Say "howdy" to our two new blue-crowned motmot chicks!
Published October 13, 2011
Meet the newest additions to our Upland Tropical Rain Forest bird collection: two blue-crowned motmot chicks!
Blue-crowned motmots are neotropical birds known for their unusual nesting behaviors. Parent birds excavate long tunnels in the ground where they lay eggs and raise their offspring.
Late this summer, Aquarium aviculturists were excited to learn that our pair was raising chicks in their burrow. Since it is not possible to see what is going on underground, our aviculturists had to interpret the adult birds' behavior to monitor the brooding and hatching processes.
When Rain Forest staff observed that one of the motmots was not present during the morning inventory and reappeared later that day while the other member of the pair had disappeared, they assumed that the adult motmots were taking turns incubating eggs in the underground nest. When the adult birds began carrying food into the tunnel (first insects and then, later, "pinkie" mice), they knew that the chicks had hatched. After about four weeks, our staff noticed the parent birds sitting at the tunnel entrance with food in their bills, trying to entice the chicks to emerge from underground.
On September 22, two Motmot chicks emerged from their tunnel and Aquarium staff spotted them in the Rain Forest. By the time motmot chicks leave their burrows, they are fully feathered, able to fly, and nearly adult-sized.
When the two chicks emerged, they were banded, weighed, and placed in a "howdy cage" where our Aquarium aviculturists will finish rearing them. The howdy cage helps the chicks get familiarized with the new environment, while allowing them to feel safe and secure in their own space.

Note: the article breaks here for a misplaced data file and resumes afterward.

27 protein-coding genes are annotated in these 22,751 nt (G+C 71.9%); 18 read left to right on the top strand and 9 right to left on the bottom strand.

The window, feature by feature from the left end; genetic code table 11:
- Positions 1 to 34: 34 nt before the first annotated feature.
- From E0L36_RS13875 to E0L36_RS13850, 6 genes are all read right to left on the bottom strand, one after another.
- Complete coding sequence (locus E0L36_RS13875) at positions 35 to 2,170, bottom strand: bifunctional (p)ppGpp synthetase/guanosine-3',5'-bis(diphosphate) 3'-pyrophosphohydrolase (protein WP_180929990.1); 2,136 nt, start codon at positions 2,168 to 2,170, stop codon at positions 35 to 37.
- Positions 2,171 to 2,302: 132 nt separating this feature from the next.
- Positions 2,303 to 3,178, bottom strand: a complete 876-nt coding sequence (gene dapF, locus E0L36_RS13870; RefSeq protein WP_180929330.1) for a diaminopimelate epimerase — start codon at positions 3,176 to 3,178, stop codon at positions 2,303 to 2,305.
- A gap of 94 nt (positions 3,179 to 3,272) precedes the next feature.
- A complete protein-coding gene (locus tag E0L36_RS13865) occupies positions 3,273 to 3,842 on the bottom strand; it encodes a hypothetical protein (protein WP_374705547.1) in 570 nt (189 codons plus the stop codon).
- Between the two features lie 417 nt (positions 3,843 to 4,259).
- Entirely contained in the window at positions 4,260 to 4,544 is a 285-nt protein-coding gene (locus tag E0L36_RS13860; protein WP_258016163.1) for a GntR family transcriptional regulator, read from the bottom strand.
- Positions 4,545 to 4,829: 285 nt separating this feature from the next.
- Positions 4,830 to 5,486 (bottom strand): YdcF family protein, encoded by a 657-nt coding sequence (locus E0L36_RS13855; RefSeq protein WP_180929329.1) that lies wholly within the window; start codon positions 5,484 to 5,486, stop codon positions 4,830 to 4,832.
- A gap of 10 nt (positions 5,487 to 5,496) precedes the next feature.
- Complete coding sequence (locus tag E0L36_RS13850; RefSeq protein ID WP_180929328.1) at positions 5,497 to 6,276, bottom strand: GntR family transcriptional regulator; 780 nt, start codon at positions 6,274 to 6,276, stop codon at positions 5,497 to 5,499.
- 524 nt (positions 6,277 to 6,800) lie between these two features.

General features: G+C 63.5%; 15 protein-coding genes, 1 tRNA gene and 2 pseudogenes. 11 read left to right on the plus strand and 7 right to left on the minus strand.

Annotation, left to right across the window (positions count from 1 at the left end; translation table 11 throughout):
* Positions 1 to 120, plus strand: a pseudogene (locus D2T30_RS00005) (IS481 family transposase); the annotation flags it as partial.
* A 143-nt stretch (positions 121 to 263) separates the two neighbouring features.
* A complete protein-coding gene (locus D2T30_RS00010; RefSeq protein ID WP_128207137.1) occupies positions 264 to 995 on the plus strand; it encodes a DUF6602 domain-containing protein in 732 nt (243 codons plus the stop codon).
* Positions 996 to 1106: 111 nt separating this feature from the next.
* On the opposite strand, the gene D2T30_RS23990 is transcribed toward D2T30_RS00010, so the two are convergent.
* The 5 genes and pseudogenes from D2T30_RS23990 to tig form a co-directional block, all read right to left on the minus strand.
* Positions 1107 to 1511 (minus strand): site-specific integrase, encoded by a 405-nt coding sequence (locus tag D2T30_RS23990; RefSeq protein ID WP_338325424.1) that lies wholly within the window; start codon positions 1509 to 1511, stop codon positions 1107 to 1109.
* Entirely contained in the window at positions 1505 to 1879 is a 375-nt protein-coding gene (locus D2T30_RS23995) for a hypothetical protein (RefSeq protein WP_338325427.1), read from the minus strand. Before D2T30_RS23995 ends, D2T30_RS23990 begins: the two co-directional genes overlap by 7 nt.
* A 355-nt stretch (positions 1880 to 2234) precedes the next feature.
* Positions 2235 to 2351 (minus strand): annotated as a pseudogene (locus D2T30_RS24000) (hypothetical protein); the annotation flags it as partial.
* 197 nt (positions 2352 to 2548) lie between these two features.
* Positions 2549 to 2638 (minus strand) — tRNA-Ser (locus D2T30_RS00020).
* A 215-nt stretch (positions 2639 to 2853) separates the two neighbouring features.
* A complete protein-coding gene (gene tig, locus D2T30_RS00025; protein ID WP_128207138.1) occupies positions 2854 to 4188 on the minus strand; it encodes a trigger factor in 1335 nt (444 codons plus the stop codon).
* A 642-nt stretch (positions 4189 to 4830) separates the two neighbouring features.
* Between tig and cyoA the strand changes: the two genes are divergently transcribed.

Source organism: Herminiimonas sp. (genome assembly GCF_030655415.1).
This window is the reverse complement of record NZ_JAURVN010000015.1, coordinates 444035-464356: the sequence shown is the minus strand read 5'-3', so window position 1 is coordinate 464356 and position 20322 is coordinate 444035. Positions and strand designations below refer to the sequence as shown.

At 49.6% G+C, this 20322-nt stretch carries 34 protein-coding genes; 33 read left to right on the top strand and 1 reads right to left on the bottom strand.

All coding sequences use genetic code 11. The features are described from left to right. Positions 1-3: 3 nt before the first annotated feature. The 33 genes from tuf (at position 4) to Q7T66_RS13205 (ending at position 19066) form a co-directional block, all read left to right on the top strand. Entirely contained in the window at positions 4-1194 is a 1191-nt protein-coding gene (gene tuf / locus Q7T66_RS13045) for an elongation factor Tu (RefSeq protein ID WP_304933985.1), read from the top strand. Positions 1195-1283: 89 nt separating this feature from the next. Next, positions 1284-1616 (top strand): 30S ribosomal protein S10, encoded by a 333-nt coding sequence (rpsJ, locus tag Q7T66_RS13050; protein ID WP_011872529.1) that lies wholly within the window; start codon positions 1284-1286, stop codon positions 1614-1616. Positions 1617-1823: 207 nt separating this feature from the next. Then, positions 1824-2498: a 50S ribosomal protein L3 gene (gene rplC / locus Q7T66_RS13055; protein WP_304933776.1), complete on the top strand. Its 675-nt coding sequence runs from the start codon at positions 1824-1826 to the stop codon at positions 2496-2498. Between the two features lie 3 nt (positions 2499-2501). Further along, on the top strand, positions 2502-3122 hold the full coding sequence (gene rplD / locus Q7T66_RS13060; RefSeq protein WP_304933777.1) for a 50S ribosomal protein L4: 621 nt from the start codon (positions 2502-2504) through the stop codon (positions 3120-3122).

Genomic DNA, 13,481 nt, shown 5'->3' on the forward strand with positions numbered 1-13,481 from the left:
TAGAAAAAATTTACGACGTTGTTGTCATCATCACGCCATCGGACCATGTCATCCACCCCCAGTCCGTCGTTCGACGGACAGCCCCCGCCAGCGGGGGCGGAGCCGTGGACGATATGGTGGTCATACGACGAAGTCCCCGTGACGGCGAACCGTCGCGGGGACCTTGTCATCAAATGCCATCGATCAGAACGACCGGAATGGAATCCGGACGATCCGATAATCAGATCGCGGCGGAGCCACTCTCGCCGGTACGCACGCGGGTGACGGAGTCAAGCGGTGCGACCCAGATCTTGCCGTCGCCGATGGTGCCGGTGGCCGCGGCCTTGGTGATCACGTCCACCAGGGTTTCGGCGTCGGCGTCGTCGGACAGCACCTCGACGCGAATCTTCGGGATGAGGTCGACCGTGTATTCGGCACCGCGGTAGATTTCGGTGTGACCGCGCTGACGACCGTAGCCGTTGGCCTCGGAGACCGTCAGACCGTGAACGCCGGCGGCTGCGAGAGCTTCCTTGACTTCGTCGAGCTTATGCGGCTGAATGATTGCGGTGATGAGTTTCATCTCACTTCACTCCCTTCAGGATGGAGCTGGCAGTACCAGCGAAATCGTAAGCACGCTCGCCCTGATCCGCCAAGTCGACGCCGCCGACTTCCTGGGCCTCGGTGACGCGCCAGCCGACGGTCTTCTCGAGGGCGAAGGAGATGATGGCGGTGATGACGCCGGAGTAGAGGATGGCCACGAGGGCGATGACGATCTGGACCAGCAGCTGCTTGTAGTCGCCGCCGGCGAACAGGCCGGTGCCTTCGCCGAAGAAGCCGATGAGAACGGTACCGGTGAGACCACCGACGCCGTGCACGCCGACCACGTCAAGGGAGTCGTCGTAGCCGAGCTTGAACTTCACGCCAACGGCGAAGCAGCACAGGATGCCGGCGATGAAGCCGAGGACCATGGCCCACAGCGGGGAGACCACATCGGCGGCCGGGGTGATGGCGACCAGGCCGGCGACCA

Thanks to DNA analysis, we know that one of the chicks is a male, and one is a female. Our aviculturists named them Ichabod Crane and Sweeny Todd.
The introduction of these two chicks into our Upland Tropical Rain Forest exhibit marks the first successful hatching of this species of bird at the Aquarium in more than 25 years. The blue-crowned motmot is one of 322 animals under the Association of Zoos and Aquariums Population Management Plan Program. We are proud to add these two new motmots to the collective zoo and aquarium population.
Be sure to keep an eye out for the two colorful motmot chicks in the Upland Tropical Rain Forest exhibit the next time you visit.
Our Animal Rescue and Animal Health teams continue to care for 28 turtles in our rehabilitation facility!
Read the full story
The National Aquarium is taking another step to revitalize Baltimore’s Inner Harbor and attract native species with a new artificial oyster reef using shells from the Oyster Recovery Partnership!
Read the full story
Explore the Blog